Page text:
At the university-wide commencement ceremony, President William R. Brody will confer honorary degrees upon five distinguished individuals, with the following citations:
Citation to be read by Paul Wolfowitz, dean of the Nitze School of Advanced International Studies, in presenting
And you have used high office well, promoting peace, seeking to prevent conflict and to stop it when it could not be prevented, and striving to protect human rights and to advance the cause of dignity for all people. Yours has been a leadership not just of words but of reasonable action and effective negotiation. You have truly made a difference in the lives of millions of people.
Born in Ghana, you have spent your United Nations career in postings around the globe, including Egypt, Geneva and Ethiopia. Your early career gave you experience with critical administrative issues such as budgets, personnel and security, and in key policy areas such as peacekeeping. With that background, as secretary general you have been able to persuade nations to commit resources and peacekeeping troops to these important missions.
Your vision of the United Nations as an agent of "preventive diplomacy" reminds us of why the institution was created. Your reforms have reshaped the organization and prepared it for the even more important role in world affairs that the new century demands.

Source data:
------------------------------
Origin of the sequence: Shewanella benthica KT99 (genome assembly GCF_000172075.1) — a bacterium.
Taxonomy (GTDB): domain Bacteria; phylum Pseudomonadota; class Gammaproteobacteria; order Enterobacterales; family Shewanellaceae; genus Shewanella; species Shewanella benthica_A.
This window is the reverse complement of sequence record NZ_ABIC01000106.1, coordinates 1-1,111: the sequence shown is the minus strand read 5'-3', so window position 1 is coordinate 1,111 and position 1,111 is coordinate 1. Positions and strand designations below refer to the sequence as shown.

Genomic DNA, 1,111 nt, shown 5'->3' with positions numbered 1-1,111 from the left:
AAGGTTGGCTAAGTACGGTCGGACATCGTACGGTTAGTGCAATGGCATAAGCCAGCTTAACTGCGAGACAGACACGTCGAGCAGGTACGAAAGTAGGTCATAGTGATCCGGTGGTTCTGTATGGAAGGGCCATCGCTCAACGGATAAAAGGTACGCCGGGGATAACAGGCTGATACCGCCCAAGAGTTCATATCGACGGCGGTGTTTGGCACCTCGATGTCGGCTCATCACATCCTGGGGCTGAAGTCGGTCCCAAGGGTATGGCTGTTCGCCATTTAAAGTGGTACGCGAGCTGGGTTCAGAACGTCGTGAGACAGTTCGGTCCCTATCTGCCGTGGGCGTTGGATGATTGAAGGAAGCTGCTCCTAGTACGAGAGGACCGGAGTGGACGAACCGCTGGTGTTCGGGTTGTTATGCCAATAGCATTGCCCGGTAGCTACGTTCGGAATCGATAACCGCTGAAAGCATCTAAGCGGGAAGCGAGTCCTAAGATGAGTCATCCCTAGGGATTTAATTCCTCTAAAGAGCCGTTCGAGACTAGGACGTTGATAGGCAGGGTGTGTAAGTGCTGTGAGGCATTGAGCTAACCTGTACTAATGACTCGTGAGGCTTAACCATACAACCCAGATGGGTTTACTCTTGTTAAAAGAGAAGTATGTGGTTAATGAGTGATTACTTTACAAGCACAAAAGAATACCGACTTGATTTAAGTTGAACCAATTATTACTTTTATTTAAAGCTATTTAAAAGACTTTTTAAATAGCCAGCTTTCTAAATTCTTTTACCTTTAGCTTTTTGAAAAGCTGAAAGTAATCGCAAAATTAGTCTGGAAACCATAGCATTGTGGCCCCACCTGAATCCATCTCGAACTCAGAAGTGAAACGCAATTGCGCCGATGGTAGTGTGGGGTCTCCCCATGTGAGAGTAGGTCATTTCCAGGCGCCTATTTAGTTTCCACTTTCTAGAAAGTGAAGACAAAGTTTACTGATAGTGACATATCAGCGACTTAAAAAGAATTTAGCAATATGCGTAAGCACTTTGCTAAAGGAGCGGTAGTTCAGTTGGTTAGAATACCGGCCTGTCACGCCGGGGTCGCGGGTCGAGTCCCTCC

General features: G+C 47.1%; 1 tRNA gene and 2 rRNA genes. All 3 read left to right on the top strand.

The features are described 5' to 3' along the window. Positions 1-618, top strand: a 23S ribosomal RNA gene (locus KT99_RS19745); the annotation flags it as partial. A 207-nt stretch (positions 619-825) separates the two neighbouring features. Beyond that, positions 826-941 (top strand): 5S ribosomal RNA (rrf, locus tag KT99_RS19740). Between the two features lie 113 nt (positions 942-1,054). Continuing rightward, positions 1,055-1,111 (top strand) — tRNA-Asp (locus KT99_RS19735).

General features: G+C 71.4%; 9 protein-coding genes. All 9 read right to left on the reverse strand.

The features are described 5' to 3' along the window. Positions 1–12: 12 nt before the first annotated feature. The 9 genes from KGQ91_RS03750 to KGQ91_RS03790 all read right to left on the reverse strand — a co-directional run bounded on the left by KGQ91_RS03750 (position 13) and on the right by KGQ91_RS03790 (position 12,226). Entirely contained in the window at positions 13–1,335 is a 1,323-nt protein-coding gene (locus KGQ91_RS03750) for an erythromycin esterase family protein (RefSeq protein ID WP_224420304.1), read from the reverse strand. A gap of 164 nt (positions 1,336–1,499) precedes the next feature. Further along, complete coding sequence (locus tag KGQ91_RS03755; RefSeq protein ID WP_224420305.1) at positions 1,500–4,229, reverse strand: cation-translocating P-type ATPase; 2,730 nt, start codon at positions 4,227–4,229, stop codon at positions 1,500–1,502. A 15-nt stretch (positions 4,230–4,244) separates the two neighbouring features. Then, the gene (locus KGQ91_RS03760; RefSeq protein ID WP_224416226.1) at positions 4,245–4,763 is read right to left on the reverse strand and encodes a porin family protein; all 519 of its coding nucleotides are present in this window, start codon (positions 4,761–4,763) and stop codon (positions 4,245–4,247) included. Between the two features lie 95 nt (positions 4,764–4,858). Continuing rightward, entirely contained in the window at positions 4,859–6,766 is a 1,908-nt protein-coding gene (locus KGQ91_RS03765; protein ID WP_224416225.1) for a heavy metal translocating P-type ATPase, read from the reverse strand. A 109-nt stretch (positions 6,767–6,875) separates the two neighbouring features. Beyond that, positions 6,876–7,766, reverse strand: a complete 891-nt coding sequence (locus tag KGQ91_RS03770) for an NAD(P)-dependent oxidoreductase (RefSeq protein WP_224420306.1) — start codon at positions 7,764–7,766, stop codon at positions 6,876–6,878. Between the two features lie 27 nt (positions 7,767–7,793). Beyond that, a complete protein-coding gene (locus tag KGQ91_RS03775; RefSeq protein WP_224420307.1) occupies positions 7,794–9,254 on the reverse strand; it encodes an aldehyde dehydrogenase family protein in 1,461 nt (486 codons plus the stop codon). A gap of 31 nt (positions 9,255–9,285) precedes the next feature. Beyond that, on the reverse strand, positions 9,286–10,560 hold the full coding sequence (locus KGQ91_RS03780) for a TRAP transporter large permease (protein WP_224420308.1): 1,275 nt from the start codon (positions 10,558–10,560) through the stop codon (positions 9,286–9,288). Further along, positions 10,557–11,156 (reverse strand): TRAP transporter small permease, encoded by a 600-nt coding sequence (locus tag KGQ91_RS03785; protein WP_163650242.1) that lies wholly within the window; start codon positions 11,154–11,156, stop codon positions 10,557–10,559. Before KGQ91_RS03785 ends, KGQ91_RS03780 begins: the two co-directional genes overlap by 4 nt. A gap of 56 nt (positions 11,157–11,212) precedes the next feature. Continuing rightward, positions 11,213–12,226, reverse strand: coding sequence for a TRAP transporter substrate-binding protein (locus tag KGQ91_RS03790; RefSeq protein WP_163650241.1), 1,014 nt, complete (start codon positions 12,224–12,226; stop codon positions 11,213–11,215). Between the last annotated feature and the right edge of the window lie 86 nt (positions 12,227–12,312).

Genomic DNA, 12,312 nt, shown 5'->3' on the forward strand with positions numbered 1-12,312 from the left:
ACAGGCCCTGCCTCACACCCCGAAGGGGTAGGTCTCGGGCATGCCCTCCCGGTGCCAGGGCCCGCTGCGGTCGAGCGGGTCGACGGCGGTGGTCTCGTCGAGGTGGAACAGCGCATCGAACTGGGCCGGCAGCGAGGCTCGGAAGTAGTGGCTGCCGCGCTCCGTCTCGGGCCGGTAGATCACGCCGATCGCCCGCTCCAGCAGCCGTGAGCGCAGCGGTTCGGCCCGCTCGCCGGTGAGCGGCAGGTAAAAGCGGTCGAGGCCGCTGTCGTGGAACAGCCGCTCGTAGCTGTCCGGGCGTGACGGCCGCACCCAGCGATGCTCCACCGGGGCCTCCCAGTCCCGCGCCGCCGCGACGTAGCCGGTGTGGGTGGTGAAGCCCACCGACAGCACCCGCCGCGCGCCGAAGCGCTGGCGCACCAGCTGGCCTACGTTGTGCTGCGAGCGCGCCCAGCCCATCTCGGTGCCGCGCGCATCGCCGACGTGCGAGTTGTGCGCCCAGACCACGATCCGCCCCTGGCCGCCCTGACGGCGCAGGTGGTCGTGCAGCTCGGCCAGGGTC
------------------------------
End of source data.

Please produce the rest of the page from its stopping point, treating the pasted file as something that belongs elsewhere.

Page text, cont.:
Kofi Annan, for your outstanding service to the world for nearly 40 years and for your leadership of the United Nations, The Johns Hopkins University is proud to confer upon you the degree of Doctor of Humane Letters, honoris causa.
Citation to be read by Richard S. Ross, dean emeritus, School of Medicine, in presenting
You are one of the great cardiologists of our time. During five decades devoted to research in cardiovascular physiology, you pioneered the application of the basic sciences to the study of the human heart. While at Johns Hopkins from 1941 to 1951, you founded and directed the cardiac catheterization laboratory in the Department of Surgery. Working alongside pioneers Alfred Blalock and Helen Taussig during Hopkins' golden era of cardiology and cardiac surgery, you provided diagnostic studies for a wide variety of heart diseases. You used the results to create groundbreaking descriptions of congenital heart disease that still are studied today.